1. proliferation (growth)- cartilage undergoes mitosis
  2. hypertonic- increasing thickness, older cartilage cells in large
  3. calcification- matrix calcifies, cartilage cells die; matrix begins deteriorating, blood vessels invade the cavity
  4. ossification (osteogenic) new bone forms
43

Growth hormone stimulates...

epyphyseal plate activity

44

Thyroid hormone modulates...

activity of growth hormone

45

When does bone deposit (bone building) occur?

1. occurs where bone is injured or added strength is needed

Requires a diet rich in protein, vitamin C, D, and A; calcium; phosphorus magnesium; and manganese

46

Describe process of bone deposit (bone building)

Sites of new matrix deposit are revealed by the

  • Osteoid seam- unmineralized band of matrix
  • calcification front- the abrupt transition zone between the osteoid seam and older mineralized bone
47

Describe bone resorption (breaking down) process

  • Osteoclasts secrete lysosomal enzymes (digestic organic matrix). Acids convert calcium salts into soluble forms
  • Dissolved matrix is transcytosed across osteoclast, enters interstitual fluid and then blood
48

What controls continual remodeling of the bone?

calcium, phosphorus, mechanical and gravitational forces (body weight)

49

What is the importance of Calcium?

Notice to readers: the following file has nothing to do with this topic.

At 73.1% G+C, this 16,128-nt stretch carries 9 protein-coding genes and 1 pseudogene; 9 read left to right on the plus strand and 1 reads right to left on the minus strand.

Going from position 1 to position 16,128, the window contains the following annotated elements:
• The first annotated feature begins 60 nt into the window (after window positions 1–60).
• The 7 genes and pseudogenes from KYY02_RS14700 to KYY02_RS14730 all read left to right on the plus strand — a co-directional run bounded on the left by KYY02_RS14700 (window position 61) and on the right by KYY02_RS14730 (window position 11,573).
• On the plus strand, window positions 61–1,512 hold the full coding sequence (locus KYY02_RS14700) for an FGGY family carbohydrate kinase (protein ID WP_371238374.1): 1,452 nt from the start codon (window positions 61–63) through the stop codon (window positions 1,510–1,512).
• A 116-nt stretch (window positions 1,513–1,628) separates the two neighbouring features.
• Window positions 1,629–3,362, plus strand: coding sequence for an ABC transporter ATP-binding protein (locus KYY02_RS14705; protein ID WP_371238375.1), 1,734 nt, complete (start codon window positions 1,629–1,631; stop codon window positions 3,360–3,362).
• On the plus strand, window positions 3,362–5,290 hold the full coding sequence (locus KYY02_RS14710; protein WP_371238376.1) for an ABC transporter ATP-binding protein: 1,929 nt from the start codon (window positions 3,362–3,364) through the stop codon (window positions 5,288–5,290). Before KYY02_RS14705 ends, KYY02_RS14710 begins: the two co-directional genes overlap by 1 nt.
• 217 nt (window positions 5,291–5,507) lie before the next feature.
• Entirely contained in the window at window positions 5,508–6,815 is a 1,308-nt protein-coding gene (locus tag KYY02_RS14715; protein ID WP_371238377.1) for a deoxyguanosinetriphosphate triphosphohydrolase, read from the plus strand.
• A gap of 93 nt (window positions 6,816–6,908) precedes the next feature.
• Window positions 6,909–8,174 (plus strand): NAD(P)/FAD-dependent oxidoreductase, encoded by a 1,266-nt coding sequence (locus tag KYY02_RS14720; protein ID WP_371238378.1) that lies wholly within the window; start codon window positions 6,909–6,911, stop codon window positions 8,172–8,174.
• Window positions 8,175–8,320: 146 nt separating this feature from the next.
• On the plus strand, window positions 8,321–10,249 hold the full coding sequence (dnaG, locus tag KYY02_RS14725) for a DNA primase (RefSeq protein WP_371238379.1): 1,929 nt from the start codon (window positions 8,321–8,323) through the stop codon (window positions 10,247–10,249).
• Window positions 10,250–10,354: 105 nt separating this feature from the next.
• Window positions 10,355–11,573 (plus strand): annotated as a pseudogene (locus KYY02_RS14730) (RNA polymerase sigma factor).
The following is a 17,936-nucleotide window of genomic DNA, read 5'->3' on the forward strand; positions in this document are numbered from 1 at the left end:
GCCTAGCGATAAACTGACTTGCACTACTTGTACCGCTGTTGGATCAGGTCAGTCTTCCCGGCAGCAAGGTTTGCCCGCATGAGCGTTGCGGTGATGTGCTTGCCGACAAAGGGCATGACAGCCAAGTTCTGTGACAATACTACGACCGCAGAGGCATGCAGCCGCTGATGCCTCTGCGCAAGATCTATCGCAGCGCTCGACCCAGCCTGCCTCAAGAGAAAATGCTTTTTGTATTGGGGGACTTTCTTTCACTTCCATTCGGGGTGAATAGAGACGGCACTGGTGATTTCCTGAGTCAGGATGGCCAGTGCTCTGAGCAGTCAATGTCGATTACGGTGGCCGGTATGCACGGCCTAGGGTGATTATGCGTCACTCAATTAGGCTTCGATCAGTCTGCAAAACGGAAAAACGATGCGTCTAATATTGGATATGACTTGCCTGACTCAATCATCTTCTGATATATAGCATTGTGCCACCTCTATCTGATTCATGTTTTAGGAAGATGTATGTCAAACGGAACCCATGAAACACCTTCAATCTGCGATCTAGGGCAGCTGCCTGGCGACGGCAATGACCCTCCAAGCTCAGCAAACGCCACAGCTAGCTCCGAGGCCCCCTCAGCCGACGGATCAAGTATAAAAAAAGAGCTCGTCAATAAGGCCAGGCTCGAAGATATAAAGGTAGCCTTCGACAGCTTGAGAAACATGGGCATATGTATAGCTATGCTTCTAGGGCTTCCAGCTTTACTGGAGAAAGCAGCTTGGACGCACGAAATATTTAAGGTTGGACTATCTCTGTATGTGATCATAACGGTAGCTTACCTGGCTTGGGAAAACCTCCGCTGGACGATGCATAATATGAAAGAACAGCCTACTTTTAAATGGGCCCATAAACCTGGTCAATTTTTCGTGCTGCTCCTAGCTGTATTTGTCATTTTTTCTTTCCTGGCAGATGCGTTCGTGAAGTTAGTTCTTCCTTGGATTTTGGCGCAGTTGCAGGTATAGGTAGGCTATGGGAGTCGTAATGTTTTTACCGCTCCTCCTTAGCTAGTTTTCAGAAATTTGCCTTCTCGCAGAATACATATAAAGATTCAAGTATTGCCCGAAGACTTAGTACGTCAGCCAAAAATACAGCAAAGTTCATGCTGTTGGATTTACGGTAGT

• transmission of nerve impulses
  • muscle contraction
  • blood coagulation
  • secretion of glands and nerve cells
  • cell division
50

Calcium

controlled by parathyroid hormone (PTH)

  • when blood calcium levels decreases
  • PTH stimulates osteoclasts to degrade bone matrix and release Calcium.
  • Blood calcium levels increases to normalization

Secondarily controlled by calcitonin

  • when blood calcium levels increases
  • parafollicular cells of thyroid release calcitonin
  • osteoblasts deposit calcium salts
  • blood calcium levels decreases to normalization
51

Wolff's law

a bone grows and remodels in response to forces or demands placed upon it.

52

What are the 4 stages of healing of a bone fracture?

  1. hematoma forms
  2. fibrocartilages callus forms
  3. bony callus formation
  4. bone remodeling
53

Paget's Disease

excessive and haphazard (disorganized) bone formation and breakdown, usually in spine, pelvis femur or skull (not controlled)